In 1991, Anita Hill accused Supreme Court nominee Clarence Thomas of sexual harassment. Thomas was nonetheless confirmed. Now, as Brett Kavanaugh faces an allegation of sexual assault, observers are saying that "things have changed since Anita Hill."
As a scholar who studies gender dynamics in organizations, I believe the question of whether the #MeToo, #TimesUp and related movements have ushered in significant change is intertwined with three other questions, for which there has been some research:
- Are sexual harassment and sexual assault still as common?
- Are women now more ready to report?
- Are women's reports taken more seriously?
Anita Hill's experience involved workplace sexual harassment that was sustained over time. Christine Blasey Ford reported an attempted rape at age 15 that was a traumatic, intense one-time incident. Yet there are also clear similarities: similar alleged sexualized mistreatment, similar last-minute accusation derailing what seemed to be a foregone conclusion, similar male-dominated group standing in judgment, similar strong feelings from the public.
On the surface, the parallels are uncanny.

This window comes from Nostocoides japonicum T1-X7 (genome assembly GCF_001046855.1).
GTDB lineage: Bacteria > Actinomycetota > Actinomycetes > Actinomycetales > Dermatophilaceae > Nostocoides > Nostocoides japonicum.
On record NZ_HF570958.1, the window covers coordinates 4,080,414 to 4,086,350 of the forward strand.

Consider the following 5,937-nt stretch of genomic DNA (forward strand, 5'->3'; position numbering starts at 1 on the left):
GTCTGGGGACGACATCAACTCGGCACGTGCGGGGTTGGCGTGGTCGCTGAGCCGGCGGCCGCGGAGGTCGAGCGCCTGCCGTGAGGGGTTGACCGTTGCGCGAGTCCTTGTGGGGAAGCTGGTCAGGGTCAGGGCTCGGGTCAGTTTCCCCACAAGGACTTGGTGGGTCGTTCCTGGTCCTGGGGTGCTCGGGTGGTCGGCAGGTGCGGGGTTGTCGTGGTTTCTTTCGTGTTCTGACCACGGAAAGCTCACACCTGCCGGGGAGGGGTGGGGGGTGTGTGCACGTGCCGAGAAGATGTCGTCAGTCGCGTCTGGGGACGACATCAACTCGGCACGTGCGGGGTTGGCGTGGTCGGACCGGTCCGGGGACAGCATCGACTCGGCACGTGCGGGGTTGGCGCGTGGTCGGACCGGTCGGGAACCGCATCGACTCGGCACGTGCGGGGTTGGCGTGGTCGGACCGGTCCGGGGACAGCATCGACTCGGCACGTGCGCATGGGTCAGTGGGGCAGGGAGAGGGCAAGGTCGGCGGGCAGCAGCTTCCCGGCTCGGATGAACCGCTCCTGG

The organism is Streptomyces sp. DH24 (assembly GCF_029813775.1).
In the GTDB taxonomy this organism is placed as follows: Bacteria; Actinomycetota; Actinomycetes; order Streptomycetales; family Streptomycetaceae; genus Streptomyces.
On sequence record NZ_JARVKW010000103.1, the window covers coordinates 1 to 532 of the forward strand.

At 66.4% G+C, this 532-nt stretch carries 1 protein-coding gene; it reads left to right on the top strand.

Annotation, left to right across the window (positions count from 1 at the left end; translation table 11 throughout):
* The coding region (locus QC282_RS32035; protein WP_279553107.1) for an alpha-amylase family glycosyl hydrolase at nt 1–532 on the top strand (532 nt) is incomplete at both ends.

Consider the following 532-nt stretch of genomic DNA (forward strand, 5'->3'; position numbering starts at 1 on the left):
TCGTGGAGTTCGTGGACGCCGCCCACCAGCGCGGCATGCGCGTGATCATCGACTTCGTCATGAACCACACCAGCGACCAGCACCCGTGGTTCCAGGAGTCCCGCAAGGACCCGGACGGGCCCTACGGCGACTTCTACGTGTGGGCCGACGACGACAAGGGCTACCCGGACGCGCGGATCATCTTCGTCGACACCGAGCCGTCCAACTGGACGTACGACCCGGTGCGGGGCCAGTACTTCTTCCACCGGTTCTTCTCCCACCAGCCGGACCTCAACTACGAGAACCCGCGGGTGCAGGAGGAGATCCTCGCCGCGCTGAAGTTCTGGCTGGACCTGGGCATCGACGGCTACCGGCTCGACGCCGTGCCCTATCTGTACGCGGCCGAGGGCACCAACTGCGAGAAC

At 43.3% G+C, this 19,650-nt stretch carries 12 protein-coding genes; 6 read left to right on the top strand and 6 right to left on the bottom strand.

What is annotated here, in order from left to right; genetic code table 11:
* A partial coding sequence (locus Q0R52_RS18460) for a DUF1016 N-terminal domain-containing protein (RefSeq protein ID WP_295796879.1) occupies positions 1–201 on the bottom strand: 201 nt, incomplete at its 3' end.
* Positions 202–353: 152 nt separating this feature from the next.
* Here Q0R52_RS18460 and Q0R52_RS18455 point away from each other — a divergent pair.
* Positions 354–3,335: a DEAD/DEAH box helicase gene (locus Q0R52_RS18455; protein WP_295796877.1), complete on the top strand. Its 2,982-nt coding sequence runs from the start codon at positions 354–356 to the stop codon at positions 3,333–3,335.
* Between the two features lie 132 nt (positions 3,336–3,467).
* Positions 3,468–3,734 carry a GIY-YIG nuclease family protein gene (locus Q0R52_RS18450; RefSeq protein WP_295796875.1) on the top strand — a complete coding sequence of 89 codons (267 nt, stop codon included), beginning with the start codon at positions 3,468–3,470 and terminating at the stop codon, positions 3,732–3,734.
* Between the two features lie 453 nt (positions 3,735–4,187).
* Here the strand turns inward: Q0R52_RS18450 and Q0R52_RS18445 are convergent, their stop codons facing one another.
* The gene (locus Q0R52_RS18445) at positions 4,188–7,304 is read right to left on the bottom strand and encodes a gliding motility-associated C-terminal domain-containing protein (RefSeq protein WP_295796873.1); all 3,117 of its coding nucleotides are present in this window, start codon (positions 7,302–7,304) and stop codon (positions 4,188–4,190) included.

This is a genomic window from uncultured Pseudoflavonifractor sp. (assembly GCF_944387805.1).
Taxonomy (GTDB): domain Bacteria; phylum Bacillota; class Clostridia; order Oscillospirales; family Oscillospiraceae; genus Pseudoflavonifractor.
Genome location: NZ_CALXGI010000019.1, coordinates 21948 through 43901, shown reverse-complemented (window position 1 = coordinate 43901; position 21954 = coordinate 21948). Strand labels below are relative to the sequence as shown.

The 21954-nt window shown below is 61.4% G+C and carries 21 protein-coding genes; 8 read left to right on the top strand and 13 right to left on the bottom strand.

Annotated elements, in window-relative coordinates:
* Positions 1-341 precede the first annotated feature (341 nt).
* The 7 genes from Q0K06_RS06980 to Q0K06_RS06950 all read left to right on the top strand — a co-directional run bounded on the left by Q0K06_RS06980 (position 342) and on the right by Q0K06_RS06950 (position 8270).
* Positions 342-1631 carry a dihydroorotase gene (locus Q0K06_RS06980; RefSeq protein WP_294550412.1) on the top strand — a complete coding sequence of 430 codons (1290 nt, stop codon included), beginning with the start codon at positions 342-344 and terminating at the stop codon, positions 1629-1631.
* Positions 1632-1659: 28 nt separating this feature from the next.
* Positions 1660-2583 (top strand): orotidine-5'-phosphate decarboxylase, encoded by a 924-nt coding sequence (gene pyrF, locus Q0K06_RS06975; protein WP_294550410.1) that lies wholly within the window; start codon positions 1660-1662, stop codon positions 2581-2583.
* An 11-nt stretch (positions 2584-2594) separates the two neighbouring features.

Are sexual harassment and sexual assault as common now as they were in the early 1990s?
The research suggests that sexual harassment and sexual assault still happen at alarming rates, but assessing change over time is complicated.
In terms of sexual harassment, a detailed 2016 report by the federal Equal Employment Opportunity Commission summarized decades of research, including studies that found that 85 percent of women had experienced some form of sexual harassment.
Across studies, researchers have found that the more blatant forms of sexual harassment, such as threats or coercion, are somewhat less common than when Anita Hill accused Thomas, while the hostile work environment forms, such as sexist and sexualizing comments and sidelining of women, still abound.
These studies show that sexual harassment rates remain particularly high for women of color and for women who are isolated, economically vulnerable, or in settings where more traditional beliefs about gender roles are held – or a combination of all those factors. Not much seems to be changing in terms of these dynamics. But survey studies do not tend to look at incidence year by year.
Data about legal claims provide some insights about change over time. There were 10,500 reports of sexual harassment filed with the federal Equal Employment Opportunity Commission in 1992, the year after Hill testified; 11,300 such cases came before the commission in 2011.
In terms of sexual assault, the Department of Justice estimates that rates have fallen 63 percent since 1993, from 4.3 assaults per 1,000 people in 1993 to 1.6 per 1000 in 2015. But it's important to avoid confusing this reduction with "problem solved." One recent poll reveals that about 25 percent of college-age women reported being sexually assaulted in 2015.